The Impact of Teacher Education Writing-Intensive Courses On Preservice Teachers’ Self-Efficacy for Writing and Writing Instruction
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In the United States, changes to policy as well as practice are negatively affecting writing instruction for K-12 students. While workforce demands continue to require more writing competence, public schools are shying away from including more writing instruction as they struggle to meet increasing testing demands. Additionally, teachers consistently report that they feel inadequately prepared to teach writing and feel low self-efficacy for their own writing abilities. In this multiple-article dissertation, a mixed methods quasi-experimental research design was used to compare the self-efficacy of preservice teachers taking writing-intensive education courses to those in non-writing-intensive courses. Systematic classroom observations, instructor interviews, and preservice teacher surveys were utilized to collect data. Results of the first study show that the Preservice Teacher Self-Efficacy for Writing Inventory (PT-SWI) provides reliable and valid scores for measuring preservice teacher self-efficacy for writing, preservice teacher self-efficacy for writing instruction, and the effectiveness of the teacher preparation program for teaching writing. The second study shows that preservice teachers enrolled in writing-intensive courses do not differ from preservice teachers enrolled in non-writing-intensive courses in their self-efficacy toward writing and writing instruction. However, preservice teachers who write more often do show higher levels of self-efficacy for writing instruction than preservice teachers who write less than three times per week. Finally, study three shows that the beliefs of the instructor have a direct impact on the preservice teachers. Instructors who feel they are themselves writers and can teach writing, generally have preservice teachers with more positive views of writing. Combined, the results of these three studies show that writing beliefs influence how confident preservice teachers feel about teaching writing.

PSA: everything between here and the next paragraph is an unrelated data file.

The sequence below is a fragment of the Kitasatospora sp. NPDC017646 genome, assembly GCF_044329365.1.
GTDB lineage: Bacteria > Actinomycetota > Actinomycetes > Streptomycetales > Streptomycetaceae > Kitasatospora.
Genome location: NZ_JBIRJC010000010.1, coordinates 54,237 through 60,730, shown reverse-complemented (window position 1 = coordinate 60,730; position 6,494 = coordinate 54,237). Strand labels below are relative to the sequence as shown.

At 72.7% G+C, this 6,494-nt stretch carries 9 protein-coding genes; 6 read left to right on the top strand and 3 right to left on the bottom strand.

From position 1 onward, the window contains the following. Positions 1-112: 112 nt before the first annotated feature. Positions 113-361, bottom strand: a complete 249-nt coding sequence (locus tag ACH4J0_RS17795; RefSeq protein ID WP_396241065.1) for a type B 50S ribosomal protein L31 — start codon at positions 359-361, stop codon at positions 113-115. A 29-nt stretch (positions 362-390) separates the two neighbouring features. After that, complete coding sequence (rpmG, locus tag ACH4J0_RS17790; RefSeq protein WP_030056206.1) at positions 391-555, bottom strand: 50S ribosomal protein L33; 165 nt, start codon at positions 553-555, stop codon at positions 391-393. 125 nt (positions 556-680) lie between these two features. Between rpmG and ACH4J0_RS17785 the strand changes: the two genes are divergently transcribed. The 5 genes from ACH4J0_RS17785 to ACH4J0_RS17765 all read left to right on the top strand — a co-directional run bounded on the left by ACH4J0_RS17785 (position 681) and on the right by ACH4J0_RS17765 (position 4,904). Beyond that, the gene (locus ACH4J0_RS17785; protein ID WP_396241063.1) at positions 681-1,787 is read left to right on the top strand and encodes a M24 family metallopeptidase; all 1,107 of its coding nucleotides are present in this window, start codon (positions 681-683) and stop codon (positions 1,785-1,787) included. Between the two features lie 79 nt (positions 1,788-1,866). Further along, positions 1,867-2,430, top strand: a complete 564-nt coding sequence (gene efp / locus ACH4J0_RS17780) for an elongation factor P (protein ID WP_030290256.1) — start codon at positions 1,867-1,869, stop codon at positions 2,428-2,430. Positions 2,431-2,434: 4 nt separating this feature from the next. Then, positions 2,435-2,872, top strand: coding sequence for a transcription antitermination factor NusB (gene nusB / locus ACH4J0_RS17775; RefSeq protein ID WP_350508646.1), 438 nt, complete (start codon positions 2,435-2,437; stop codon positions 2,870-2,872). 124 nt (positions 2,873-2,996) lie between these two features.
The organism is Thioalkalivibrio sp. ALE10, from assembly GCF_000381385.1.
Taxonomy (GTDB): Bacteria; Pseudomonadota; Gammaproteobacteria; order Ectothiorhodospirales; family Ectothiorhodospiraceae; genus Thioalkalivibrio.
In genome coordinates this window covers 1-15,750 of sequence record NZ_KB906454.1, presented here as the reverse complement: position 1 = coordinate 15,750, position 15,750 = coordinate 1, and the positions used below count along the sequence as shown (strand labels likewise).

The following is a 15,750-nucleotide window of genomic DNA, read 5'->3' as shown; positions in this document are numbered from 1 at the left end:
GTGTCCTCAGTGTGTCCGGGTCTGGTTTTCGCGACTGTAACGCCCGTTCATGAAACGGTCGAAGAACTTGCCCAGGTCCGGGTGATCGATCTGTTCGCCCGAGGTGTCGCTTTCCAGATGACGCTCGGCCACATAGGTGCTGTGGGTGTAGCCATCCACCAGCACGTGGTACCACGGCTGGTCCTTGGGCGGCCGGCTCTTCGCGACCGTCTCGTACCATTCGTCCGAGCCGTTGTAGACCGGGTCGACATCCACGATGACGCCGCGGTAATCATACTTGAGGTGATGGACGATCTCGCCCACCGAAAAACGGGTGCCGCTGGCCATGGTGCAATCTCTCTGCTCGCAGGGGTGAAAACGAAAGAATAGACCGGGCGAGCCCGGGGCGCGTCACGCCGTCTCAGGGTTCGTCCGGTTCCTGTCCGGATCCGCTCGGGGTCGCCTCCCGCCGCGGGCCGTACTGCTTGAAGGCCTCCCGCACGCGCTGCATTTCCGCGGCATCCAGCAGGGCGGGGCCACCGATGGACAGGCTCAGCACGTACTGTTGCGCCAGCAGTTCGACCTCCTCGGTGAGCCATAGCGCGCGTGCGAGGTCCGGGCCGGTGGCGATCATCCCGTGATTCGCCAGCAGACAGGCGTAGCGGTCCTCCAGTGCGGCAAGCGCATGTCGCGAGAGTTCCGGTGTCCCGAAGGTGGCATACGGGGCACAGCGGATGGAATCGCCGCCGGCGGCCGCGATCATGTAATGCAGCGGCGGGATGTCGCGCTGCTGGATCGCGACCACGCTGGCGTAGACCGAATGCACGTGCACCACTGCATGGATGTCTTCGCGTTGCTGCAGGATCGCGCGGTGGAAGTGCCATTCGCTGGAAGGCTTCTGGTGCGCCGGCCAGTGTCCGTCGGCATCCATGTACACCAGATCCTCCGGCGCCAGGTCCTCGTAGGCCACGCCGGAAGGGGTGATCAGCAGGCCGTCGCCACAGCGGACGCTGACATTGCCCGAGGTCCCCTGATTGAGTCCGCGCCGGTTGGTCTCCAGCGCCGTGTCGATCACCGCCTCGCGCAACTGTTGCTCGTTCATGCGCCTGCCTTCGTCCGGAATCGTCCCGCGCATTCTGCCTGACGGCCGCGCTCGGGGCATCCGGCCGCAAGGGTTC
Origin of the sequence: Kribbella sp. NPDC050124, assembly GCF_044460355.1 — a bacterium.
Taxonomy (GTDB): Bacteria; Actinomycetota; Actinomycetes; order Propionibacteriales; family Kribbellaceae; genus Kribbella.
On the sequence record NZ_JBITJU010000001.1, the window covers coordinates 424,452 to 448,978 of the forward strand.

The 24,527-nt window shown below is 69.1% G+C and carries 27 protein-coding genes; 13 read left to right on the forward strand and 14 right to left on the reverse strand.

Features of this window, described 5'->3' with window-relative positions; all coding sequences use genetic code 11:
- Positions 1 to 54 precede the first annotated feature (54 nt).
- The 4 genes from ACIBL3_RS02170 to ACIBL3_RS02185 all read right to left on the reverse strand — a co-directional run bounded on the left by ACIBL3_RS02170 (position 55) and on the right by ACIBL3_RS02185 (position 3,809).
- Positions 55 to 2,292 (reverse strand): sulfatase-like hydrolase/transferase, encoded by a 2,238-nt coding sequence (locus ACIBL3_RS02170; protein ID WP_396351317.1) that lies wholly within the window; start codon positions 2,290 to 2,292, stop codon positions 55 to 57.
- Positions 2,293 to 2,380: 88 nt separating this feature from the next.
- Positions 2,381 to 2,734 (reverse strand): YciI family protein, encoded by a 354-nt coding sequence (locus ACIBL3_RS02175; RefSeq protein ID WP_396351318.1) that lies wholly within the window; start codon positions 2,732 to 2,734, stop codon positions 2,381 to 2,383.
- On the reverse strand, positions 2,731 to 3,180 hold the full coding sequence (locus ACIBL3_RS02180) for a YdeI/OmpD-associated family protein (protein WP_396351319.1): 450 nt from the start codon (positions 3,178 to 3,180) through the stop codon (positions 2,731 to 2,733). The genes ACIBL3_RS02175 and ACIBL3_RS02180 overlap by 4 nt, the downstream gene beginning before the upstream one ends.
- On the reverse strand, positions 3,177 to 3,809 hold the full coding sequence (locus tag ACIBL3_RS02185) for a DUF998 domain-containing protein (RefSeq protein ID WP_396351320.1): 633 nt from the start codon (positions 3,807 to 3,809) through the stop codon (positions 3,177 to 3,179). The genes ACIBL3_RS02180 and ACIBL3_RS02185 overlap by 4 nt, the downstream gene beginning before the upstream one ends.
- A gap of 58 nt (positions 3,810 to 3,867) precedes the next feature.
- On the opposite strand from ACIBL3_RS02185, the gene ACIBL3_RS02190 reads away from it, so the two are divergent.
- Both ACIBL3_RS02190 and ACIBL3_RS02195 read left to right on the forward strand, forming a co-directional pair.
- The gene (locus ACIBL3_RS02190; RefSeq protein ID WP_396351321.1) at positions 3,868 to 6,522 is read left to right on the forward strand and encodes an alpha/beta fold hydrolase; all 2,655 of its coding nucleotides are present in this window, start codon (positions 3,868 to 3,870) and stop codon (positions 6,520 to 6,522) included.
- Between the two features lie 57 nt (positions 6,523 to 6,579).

Hodges, Tracey S. (2015). The Impact of Teacher Education Writing-Intensive Courses On Preservice Teachers’ Self-Efficacy for Writing and Writing Instruction. Doctoral dissertation, Texas A & M University. Available electronically from
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